Conventional wisdom says corporations have completely rejected Windows Vista. But I’m seeing evidence lately that Vista’s image is improving with age. A new report issued today by Benjamin Gray and his colleagues at Forrester Research confirms that Vista is getting a new lease on life in the enterprise. Ironically, Microsoft’s well-executed development of Windows 7 is a big part of the reason.
The Ed Bott Report
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Ed Bott is an award-winning technology writer with more than two decades' experience writing for mainstream media outlets and online publications.
In the past few months, I’ve written extensively about Windows 7, often focusing on a specific set of features or technologies. Inevitably, someone in the Talkback section says I’m dodging the most important question: Is there a single killer feature in Windows 7 that justifies an upgrade, especially for someone who is happy with Windows XP and has chosen to avoid Windows Vista?Maybe not, but I can point to five places where a host of small changes add up to big potential for increased productivity.
Microsoft executive Bill Veghte raised some eyebrows this week when he told CNET's Ina Fried that he couldn't guarantee Windows 7 would be ready for the holiday season this year. Frightening? Not really. Just pro forma statements to go along with the beta. If you look at some recent documents, one official and another leaked, you can narrow down the Windows 7 release date to sometime in July 2009
In the past two-plus years, I’ve read countless complaints about the Windows Vista user interface. It has too many options for ordinary users. It doesn’t offer enough options for advanced users. It’s dumbed down and overcomplicated, sometimes all at the same time. Maybe Microsoft's software designers have learned something from all that criticism, because I see plenty of small but significant improvements in Windows 7. The most revealing is a dialog box that includes this refreshing option: "Let me choose."
On Wednesday night, Microsoft CEO Steve Ballmer is going to step on stage at the Venetian Hotel’s Palazzo Ballroom to give the keynote address that kicks off the Consumer Electronics Show. It’s the first time for Ballmer, who’s taking the slot that his predecessor Bill Gates has had for years. It’s widely expected that Ballmer and an entourage of product managers will publicly unveil Windows 7 Beta 1. But I’m going to be listening for the things that Microsoft chooses not to talk about. In the spirit of the occasion, I offer these predictions of five things that Ballmer will take great pains to avoid saying.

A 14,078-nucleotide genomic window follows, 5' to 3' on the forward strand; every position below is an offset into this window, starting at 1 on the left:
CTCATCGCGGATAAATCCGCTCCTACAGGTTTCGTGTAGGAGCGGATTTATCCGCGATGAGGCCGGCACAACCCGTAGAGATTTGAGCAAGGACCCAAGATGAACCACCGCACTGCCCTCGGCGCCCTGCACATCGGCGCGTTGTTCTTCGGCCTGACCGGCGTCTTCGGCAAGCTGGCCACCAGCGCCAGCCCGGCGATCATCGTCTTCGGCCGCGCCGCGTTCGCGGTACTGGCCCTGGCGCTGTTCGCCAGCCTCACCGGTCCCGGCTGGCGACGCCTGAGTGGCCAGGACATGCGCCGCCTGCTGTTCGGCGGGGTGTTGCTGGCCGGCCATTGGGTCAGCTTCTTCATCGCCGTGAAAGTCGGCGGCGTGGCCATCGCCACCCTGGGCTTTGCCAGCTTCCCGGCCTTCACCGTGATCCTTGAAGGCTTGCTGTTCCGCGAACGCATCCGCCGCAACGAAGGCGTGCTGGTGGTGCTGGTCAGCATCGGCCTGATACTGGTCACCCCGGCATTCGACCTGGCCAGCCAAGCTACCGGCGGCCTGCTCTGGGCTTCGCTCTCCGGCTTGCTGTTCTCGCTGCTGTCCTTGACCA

My colleague Jason Perlow has been playing with Windows 7, and he hates it. The sad thing is, all the things that he hates are improvements, in my opinion, which just goes to show that you really can’t please everyone. Jason describes a reaction I heard from plenty of diehard XP users when Vista was released. If you insist on using techniques you learned back in the last millennium, you will be frustrated. But I believe that an open-minded XP user who actually takes a few minutes to learn how the new UI works will be more productive very quickly with Windows 7. I've taken Jason's three examples to prove my point.
Over the weekend, I had a chance to spend some quality time with the leaked Windows 7 build that’s zipping around the Internet. No one at Microsoft will confirm whether this code is the same as the beta due to be officially released in early January, but it bears every earmark of being the real thing. One of the first things I did before installing the software was to read the end user license agreement (EULA), carefully. Most of it was boilerplate, but I found a few surprises hidden within the legalese, including an expiration date that suggests a summertime release.
According to Microsoft, a release candidate of Internet Explorer 8 is just around the corner, and with it comes an urgent call to web designers to get their act together and tweak their sites so they’ll render properly under the new browser.Back in August, I began using IE8 Beta 2 full time on the Windows PCs I use for everyday work.
Bootleggers, beware. Judging by my inbox, lots of you downloaded a bootleg copy of Windows 7 build 6956 from BitTorrent, and now you have it running. But no matter how hard you try, you can’t update its built-in copy of Internet Explorer 8 with this week’s extremely critical out-of-band security update, which Microsoft turned around in record time. What's a poor bootlegger to do?
I've been impressed with the array of apps and services that have debuted lately under the Windows Live banner, including the new Windows Live Essentials package But the glow wears off fast if you need support. As I found through personal experience, support options are difficult to find, and when you're finally able to submit a request, there's no guarantee you'll get an answer any time soon. What was Windows Live management thinking?